Interactions between migratory endothelial cells (ECs) and surrounding extracellular matrix (ECM) are of central importance to vascular growth. Here, we present a new model of EC migration and morphogenesis within three-dimensional ECM termed "radial invasion of matrix by aggregated cells" (RIMAC). In the RIMAC model, single aggregates of defined numbers of bovine aortic ECs were embedded within small, lenticular gels of type I collagen supported by annuli of nylon mesh. Culture of the gels in nutrient media resulted in quantifiable, reproducible, radial migration of ECs into the collagen. The angiogenic proteins basic fibroblast growth factor (bFGF) and vascular endothelial growth factor (VEGF) each stimulated migration of ECs in a concentration-dependent manner. In combination, bFGF and VEGF stimulated migration synergistically. In contrast, transforming growth factor-beta1 inhibited migration of ECs. Low concentrations (0.1-0.5 ng/ml) of VEGF induced ECs to form multicellular sprouts, some of which possessed lumen-like spaces. Mitomycin C, an inhibitor of cell proliferation, did not affect the migration of ECs into collagen induced by 0.5 ng/ml VEGF but moderately inhibited migration induced by 5 ng/ml VEGF. Increasing the density (concentration) of the collagen gel inhibited the migration of single ECs and increased the branching and anastomosis of multicellular sprouts. We conclude that the RIMAC model is a highly efficacious assay for the screening of potentially angiogenic and angiostatic compounds and, moreover, is advantageous for mechanistic studies of vascular morphogenesis.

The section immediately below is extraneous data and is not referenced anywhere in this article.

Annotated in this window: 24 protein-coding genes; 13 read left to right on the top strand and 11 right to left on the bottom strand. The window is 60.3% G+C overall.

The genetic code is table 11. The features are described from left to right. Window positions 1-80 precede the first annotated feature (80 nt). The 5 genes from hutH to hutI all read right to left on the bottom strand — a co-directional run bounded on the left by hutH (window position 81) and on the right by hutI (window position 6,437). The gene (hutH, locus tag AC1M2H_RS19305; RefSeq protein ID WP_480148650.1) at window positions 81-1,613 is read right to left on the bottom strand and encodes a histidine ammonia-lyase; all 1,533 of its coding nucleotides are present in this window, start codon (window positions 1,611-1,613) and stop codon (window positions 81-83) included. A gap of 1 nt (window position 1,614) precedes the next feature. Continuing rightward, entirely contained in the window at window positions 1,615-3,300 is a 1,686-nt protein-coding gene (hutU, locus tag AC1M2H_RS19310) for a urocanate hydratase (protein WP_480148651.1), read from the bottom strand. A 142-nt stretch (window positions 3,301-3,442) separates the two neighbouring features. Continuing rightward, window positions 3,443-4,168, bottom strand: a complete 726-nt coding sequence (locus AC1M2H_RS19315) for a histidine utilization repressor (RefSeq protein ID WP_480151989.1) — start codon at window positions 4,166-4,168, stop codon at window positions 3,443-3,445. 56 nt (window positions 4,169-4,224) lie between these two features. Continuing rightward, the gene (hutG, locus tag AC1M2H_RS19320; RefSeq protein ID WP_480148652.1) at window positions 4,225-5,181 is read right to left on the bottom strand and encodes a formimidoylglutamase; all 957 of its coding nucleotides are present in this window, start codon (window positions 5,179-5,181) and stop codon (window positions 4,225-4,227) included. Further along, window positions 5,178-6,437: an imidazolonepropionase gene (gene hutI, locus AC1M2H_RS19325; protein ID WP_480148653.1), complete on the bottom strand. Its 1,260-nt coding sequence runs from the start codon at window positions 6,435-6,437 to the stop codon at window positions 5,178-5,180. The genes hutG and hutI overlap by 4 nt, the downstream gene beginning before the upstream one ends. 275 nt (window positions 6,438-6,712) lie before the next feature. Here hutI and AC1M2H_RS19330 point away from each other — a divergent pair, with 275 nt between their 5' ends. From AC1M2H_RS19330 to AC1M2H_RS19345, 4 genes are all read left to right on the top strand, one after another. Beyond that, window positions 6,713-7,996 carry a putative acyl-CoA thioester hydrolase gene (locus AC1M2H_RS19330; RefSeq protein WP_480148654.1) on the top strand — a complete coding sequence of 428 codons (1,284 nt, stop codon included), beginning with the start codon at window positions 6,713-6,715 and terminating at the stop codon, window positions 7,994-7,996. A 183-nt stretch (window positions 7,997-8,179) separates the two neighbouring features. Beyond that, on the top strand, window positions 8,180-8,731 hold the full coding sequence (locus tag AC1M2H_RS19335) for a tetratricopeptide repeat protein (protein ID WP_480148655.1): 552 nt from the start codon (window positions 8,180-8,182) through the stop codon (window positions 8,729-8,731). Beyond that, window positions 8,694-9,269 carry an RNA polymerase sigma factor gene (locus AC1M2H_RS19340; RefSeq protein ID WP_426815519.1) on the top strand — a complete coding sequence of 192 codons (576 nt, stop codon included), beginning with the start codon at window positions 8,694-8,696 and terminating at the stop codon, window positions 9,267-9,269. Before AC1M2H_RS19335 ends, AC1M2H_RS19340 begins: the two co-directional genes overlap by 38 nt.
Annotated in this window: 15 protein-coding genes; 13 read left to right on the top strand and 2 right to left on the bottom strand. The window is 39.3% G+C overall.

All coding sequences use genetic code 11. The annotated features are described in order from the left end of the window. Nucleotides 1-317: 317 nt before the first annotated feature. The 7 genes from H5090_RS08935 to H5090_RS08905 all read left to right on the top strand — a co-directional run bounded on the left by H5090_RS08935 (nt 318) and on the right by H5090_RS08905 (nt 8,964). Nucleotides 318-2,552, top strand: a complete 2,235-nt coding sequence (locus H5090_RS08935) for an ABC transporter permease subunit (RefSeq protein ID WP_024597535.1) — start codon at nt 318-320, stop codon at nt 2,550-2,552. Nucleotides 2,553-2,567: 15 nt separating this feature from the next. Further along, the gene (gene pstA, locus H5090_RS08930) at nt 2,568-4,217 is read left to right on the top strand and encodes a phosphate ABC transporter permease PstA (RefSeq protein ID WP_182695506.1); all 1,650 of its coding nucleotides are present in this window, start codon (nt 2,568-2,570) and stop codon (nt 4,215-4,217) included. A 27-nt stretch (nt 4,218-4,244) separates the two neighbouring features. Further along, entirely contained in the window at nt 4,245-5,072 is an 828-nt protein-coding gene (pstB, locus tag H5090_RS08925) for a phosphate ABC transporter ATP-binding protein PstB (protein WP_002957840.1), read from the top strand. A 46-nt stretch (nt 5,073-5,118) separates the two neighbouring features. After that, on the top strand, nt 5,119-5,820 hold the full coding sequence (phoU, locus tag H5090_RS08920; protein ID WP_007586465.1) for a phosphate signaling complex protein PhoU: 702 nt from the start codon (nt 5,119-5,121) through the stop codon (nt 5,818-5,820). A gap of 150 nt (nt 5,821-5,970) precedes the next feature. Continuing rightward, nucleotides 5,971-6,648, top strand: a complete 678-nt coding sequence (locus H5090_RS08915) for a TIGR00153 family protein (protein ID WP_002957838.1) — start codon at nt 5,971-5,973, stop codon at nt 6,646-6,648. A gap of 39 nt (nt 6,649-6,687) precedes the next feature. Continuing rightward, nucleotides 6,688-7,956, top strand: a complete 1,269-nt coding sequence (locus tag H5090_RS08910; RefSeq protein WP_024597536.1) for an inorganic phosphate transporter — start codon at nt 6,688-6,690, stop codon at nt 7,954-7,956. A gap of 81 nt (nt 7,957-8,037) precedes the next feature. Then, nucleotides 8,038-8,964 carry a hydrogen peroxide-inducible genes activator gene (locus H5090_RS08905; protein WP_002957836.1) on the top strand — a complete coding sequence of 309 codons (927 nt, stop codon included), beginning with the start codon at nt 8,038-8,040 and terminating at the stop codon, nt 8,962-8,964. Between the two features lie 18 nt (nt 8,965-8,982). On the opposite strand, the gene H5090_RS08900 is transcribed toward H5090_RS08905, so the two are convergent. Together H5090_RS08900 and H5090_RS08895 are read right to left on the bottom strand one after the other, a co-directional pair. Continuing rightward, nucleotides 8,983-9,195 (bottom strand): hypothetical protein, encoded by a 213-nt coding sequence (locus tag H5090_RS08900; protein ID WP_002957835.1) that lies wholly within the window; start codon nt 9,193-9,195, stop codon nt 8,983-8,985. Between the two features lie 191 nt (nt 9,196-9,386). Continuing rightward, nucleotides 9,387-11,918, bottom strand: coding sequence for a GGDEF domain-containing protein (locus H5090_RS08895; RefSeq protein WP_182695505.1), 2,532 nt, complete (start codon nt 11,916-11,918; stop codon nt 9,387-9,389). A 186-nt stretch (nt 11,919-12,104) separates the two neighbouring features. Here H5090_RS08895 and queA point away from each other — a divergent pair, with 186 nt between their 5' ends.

Copyright 1999 Academic Press.